Over the last five years, I started to notice small changes with my hearing. My coworkers began commenting on the loud volume of my desk phone. In crowded restaurants and airports, I would assume the cashier or waitress was mumbling, or that the overhead speaker needed fixing. I looked for any reason, other than admitting I was struggling to hear what was going on.
I finally visited a specialist in Cape Town and it turns out I have severe congenital hearing loss in my right ear. Without getting too technical, this means my middle ear is preventing sound from traveling through to my inner ear (which is not damaged and can hear just fine). The diagnosis was actually not a huge surprise because my dad is almost completely deaf in both ears. Nevertheless, it was a disappointment and I had one question on my mind:
How would this impact my life as a traveler?
With these tips and the help of a mobile app (or two), there's no reason to let hearing loss prevent you from seeing the world. First, I think having the right attitude is key, and that means the willingness to ask for help. I've learned to be upfront with friends and strangers and it's easy to casually ask someone to repeat themselves in conversation. In general, I find people are really understanding.
I've also realized, I need to stand or sit near the speaker in group situations, especially on tours. I recently took a guided tour of Muizenberg's historic sights. Although I was one of the youngest in the crowd, I stood closest to the speaker to ensure I didn't miss anything.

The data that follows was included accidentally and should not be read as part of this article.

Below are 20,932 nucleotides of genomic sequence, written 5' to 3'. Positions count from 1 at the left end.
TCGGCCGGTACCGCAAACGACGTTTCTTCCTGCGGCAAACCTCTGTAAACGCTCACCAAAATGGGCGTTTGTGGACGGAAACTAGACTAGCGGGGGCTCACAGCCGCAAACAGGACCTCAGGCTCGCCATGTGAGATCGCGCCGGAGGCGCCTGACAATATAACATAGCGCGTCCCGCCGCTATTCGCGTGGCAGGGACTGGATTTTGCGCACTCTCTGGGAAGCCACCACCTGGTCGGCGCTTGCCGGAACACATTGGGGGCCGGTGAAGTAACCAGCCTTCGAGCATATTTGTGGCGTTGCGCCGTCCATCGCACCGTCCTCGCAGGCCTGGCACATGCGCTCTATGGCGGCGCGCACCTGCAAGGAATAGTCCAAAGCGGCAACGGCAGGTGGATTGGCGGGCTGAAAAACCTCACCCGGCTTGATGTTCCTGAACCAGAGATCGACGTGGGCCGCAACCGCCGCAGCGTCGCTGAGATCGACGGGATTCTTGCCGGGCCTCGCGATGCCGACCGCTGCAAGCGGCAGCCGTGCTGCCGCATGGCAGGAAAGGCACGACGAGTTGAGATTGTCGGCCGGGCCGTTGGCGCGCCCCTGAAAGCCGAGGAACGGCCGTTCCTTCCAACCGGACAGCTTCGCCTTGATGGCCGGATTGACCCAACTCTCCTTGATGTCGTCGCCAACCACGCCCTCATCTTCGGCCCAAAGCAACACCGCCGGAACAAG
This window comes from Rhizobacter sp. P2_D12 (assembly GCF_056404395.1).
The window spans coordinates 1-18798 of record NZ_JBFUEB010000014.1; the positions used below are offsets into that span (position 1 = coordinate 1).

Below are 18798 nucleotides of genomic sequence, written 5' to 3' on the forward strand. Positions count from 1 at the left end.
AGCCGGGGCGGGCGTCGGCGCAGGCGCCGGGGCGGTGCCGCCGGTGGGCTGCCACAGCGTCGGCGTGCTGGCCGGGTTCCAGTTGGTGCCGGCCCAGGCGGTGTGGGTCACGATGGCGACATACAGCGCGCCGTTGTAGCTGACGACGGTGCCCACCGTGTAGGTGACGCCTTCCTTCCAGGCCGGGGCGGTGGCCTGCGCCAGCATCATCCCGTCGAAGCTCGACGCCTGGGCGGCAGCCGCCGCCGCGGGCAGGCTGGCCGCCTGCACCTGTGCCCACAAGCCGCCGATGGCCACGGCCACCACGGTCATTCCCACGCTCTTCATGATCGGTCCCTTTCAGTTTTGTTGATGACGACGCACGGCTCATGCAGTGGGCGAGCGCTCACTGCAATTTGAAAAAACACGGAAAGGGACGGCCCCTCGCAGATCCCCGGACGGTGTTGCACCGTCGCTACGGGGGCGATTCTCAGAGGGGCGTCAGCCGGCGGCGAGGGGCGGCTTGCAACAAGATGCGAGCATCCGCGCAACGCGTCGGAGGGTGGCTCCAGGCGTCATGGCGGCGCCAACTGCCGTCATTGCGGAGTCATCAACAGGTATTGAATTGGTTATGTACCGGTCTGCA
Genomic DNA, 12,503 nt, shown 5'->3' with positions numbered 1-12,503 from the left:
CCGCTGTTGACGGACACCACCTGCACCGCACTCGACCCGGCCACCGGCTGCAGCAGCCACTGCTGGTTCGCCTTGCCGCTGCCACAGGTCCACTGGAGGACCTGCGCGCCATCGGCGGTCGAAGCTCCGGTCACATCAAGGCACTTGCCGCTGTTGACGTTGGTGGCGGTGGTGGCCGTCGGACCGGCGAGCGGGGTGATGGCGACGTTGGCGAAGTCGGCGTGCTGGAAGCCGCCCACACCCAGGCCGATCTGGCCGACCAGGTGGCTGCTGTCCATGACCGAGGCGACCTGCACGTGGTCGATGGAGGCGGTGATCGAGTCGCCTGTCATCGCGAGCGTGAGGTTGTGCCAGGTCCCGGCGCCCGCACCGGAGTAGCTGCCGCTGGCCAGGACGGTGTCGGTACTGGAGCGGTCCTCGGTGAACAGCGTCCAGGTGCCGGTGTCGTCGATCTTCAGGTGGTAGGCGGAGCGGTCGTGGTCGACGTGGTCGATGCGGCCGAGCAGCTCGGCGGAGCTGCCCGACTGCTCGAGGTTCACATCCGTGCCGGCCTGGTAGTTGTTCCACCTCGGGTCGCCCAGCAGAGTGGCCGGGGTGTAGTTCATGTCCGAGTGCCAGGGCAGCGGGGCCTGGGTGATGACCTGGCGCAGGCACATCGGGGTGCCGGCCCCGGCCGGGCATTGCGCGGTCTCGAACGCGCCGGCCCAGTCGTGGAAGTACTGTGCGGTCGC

Last, there are a few mobile phone apps that I have tried and can recommend to help you communicate better:
Dragon Dictation is a great free app for text-to-speech, even if you don't have hearing loss. The only downside is that sometimes I have to slow down my speech to get all the words right, which is tough for a New England girl like myself. This app also requires wifi or cellular data to work.
Clear Captions,Hamilton Mobile CapTel, and Wireless CapTel Sprint are to make phone calls on your PC/Mobile/Tablet and offer free closed-captioning (a third-party listens to the call and types out the text for you). The reviews across all of these apps are quite poor, and it's really discouraging to read what little progress we have made as a society to assist hearing impaired on the telephone! I really hope a better app is on the horizon.
Buzz Cards, a bit cartoon-ish, but does the trick to quickly show others in big text on your mobile what you are looking for.
While on safari in November, I discovered the nighttime chorus of amphibians, hippos, and insects is still loud enough to keep me up at night, even with my hearing loss! All kidding aside, surgery is the likely fix for my ear and I look forward to exploring this option in the near future.